The writing life certainly has its ups and downs: As the song goes, “some days are diamonds, some days are stones.” Some days you seem to make progress and some days, things feel sluggish and you have to fight just to feel any sense of accomplishment. The same is true of the query process: trying to connect with agents and pique their interest isn’t easy. Many of my query letters, which I’ve put lots of time into tailoring, seem to disappear into cyberspace. That seems to be the norm.
Here’s what happens: When you don’t hear anything back it’s easy to assume that people just aren’t interested. And when you do finally hear from people, sometimes all you receive is an automated “thank you, but no thank you,” note. When you hear from an agent personally and they take a pass on your project, it can be pretty dispiriting. Sometimes they offer very helpful advice, but still, it’s tough. And occasionally, your email box brings good news: someone wants to see all or part of your project.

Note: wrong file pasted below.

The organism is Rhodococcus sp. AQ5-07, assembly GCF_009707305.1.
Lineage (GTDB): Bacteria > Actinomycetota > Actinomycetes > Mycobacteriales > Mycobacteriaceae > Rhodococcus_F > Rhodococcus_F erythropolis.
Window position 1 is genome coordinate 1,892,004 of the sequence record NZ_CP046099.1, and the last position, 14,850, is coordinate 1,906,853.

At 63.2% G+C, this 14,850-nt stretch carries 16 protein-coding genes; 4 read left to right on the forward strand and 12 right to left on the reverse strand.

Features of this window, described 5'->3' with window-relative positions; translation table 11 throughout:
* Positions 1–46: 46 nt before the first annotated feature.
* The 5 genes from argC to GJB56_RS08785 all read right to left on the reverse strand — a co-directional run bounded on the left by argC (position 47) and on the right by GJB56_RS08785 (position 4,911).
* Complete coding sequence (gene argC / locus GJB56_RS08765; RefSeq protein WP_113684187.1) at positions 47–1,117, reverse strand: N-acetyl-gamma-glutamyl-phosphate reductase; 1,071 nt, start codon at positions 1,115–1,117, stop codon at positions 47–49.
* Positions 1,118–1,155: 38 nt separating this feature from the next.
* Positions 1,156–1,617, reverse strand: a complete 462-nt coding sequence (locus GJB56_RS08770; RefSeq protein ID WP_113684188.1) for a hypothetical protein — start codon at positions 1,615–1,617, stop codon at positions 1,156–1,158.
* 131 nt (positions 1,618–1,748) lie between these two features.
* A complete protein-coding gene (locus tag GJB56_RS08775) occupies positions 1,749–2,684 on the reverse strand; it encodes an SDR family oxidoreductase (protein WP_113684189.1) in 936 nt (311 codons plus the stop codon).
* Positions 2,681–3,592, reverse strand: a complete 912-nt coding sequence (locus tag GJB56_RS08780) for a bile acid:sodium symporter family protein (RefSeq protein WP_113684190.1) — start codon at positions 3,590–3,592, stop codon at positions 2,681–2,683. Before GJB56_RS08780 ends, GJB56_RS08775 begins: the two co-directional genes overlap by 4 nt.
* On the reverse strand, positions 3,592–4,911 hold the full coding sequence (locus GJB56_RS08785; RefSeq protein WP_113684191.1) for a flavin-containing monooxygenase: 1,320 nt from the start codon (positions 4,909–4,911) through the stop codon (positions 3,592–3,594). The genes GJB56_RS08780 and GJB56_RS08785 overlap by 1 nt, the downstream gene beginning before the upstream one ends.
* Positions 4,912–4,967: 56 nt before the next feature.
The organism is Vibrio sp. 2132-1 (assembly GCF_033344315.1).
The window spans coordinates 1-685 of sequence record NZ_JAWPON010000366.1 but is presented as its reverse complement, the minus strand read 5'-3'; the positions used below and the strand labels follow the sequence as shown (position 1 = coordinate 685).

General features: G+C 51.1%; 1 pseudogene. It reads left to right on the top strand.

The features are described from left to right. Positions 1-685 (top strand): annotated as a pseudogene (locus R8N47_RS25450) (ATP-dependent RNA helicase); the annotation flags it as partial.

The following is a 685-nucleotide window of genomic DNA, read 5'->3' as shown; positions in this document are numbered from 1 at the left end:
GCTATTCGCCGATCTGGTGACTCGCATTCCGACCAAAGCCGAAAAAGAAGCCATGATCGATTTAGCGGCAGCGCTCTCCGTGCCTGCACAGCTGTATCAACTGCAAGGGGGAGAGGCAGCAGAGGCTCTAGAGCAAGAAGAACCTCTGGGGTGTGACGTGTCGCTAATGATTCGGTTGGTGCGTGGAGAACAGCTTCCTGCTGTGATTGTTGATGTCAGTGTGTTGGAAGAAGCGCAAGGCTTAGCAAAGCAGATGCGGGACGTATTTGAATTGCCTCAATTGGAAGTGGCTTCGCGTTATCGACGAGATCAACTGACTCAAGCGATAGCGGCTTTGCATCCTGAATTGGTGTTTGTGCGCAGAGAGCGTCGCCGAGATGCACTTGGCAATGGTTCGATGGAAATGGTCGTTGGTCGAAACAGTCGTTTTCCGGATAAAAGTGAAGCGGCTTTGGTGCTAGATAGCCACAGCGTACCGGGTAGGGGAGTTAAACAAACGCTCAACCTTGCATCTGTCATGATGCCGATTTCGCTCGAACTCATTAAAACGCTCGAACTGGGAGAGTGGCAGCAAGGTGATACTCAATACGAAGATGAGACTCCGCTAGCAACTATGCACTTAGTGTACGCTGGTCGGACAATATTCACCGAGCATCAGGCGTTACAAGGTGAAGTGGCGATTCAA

Recently, in a 48-hour period, I went on a roller-coaster ride: one agent asked to see my work, one took a pass, a few others didn’t respond, and then one agent I had sent three notes to said that for some reason, my first two notes had fallen through the cracks and she’d be happy to take a look. Wow, am I glad I decided to give it one more go!
Up, down, up — the whole process can be dizzying and jarring. One valuable lesson I’ve learned from query land is this: when you hit a rough patch, the best way to handle it is to not to pull back, but to increase the level of your effort. Here’s why:
We have no control over how someone will respond to our work, but we do have control over the level of effort we invest. And the more effort we put in, the better we feel about ourselves and about our chances for making something happen. Persistence empowers. So if you’re feeling low about some phase of your writing, don’t put on the brakes — step on the gas. And write on.